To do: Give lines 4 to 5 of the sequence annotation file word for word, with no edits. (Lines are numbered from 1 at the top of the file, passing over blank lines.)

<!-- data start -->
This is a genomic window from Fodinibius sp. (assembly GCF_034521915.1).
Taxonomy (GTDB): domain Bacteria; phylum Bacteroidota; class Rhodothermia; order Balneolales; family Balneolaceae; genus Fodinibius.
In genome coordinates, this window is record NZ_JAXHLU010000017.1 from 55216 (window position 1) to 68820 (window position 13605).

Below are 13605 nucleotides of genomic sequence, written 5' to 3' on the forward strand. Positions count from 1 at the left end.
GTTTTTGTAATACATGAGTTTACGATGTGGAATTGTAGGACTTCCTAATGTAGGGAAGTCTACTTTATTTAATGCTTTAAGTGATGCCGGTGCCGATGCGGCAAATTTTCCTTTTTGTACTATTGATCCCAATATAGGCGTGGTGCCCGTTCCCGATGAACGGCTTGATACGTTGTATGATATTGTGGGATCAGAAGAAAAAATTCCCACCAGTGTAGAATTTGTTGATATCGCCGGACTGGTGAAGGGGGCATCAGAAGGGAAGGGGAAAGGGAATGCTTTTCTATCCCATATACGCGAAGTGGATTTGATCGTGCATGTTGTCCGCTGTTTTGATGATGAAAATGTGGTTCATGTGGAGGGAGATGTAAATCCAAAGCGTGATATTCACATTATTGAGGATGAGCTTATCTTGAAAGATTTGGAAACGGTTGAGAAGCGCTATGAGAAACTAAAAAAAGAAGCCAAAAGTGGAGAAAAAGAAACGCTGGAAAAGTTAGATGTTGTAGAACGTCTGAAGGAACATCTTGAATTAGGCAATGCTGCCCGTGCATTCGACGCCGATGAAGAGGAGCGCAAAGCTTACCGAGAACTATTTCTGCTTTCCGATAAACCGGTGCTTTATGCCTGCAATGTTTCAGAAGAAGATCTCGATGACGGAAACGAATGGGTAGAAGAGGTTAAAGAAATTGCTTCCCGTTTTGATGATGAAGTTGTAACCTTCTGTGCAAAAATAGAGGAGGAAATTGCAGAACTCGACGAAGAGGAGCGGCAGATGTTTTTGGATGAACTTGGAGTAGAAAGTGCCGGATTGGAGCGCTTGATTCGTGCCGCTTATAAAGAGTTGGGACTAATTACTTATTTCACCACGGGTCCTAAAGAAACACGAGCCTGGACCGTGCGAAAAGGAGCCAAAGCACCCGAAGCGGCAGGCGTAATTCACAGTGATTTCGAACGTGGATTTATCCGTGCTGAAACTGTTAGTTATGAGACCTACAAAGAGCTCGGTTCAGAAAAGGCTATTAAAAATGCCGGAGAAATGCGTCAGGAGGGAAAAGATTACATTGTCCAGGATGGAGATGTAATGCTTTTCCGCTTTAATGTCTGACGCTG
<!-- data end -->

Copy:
Below are 13605 nucleotides of genomic sequence, written 5' to 3' on the forward strand. Positions count from 1 at the left end.
GTTTTTGTAATACATGAGTTTACGATGTGGAATTGTAGGACTTCCTAATGTAGGGAAGTCTACTTTATTTAATGCTTTAAGTGATGCCGGTGCCGATGCGGCAAATTTTCCTTTTTGTACTATTGATCCCAATATAGGCGTGGTGCCCGTTCCCGATGAACGGCTTGATACGTTGTATGATATTGTGGGATCAGAAGAAAAAATTCCCACCAGTGTAGAATTTGTTGATATCGCCGGACTGGTGAAGGGGGCATCAGAAGGGAAGGGGAAAGGGAATGCTTTTCTATCCCATATACGCGAAGTGGATTTGATCGTGCATGTTGTCCGCTGTTTTGATGATGAAAATGTGGTTCATGTGGAGGGAGATGTAAATCCAAAGCGTGATATTCACATTATTGAGGATGAGCTTATCTTGAAAGATTTGGAAACGGTTGAGAAGCGCTATGAGAAACTAAAAAAAGAAGCCAAAAGTGGAGAAAAAGAAACGCTGGAAAAGTTAGATGTTGTAGAACGTCTGAAGGAACATCTTGAATTAGGCAATGCTGCCCGTGCATTCGACGCCGATGAAGAGGAGCGCAAAGCTTACCGAGAACTATTTCTGCTTTCCGATAAACCGGTGCTTTATGCCTGCAATGTTTCAGAAGAAGATCTCGATGACGGAAACGAATGGGTAGAAGAGGTTAAAGAAATTGCTTCCCGTTTTGATGATGAAGTTGTAACCTTCTGTGCAAAAATAGAGGAGGAAATTGCAGAACTCGACGAAGAGGAGCGGCAGATGTTTTTGGATGAACTTGGAGTAGAAAGTGCCGGATTGGAGCGCTTGATTCGTGCCGCTTATAAAGAGTTGGGACTAATTACTTATTTCACCACGGGTCCTAAAGAAACACGAGCCTGGACCGTGCGAAAAGGAGCCAAAGCACCCGAAGCGGCAGGCGTAATTCACAGTGATTTCGAACGTGGATTTATCCGTGCTGAAACTGTTAGTTATGAGACCTACAAAGAGCTCGGTTCAGAAAAGGCTATTAAAAATGCCGGAGAAATGCGTCAGGAGGGAAAAGATTACATTGTCCAGGATGGAGATGTAATGCTTTTCCGCTTTAATGTCTGACGCTG